why does a dissolvable medication work better when dissolved, but not swallowed?


I take hyoscyamine (an anti-spasmodic used for IBS), which no matter the manufacturer is directed to be dissolved under the tongue, not swallowed. Why does it work best when dissolved?

In: 1

1 – It is absorbed faster through the gums than it is through the stomach lining.

2 – Stomach acid. The medication might not take kindly to stomach acid.

Most hyoscyamine can be taken orally too, not just sub-lingual (dissolved under the tongue) without diminishing it’s efficacy. Your doctor may think that the medicine is more tolerable for patients if dissolved, so that’s the prescription you’re getting. It really shouldn’t matter generally, but you may have other issues your doctor is concerned about. Could also be that’s just what they’re used to, and since it works, they just keep going with it. There are versions that can be swallowed and you should ask your doctor about it if that’s a concern.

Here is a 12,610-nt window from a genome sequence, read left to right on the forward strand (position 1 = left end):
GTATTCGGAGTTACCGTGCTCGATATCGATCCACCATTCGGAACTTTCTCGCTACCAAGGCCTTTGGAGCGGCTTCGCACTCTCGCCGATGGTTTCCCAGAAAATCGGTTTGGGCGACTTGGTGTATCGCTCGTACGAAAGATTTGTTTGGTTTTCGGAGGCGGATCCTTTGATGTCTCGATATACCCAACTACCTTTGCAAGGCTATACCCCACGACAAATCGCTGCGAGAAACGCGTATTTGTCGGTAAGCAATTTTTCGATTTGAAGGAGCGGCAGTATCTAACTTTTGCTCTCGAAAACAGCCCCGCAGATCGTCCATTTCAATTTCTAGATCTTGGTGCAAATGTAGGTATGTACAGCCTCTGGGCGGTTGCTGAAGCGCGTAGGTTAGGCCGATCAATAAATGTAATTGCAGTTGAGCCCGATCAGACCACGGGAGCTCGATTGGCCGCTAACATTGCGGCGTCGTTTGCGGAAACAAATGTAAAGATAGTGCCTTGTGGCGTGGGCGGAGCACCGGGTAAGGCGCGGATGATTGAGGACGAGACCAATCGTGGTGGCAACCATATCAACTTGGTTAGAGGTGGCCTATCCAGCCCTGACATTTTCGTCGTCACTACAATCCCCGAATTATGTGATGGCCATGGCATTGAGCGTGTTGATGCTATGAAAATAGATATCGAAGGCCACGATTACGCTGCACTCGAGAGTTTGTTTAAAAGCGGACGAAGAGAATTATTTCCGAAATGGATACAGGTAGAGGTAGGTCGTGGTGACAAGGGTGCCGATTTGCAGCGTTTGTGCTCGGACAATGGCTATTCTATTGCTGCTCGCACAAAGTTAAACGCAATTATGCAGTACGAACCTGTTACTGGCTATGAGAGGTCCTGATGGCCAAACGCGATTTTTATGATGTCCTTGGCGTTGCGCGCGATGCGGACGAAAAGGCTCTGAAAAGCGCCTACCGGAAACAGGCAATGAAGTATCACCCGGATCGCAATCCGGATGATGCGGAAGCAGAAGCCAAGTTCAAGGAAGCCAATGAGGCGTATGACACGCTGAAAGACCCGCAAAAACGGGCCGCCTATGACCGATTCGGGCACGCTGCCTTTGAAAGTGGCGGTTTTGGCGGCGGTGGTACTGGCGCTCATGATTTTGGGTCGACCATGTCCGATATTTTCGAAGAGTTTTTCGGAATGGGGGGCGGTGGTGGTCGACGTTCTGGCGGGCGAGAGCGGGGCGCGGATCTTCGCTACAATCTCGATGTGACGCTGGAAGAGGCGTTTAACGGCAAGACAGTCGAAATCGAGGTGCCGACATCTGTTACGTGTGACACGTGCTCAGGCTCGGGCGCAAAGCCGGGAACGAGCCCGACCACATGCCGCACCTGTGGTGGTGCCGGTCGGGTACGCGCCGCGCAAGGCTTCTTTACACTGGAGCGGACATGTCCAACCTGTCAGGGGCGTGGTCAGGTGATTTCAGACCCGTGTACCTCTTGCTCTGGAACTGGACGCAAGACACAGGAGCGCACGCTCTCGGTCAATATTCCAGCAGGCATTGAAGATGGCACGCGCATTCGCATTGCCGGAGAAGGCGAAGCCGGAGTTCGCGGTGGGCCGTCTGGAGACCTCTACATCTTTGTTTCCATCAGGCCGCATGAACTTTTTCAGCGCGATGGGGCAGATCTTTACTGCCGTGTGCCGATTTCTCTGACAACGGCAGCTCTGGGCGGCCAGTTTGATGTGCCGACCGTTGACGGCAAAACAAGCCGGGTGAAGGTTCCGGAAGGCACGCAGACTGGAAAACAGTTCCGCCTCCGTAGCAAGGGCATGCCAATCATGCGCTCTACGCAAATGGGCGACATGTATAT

Under the tongue the medication is going straight in to the blood stream via the thin skin in your mouth, if you swallow it there’s a whole lot of other things involved before it gets in to your blood… if it even can without being destroyed.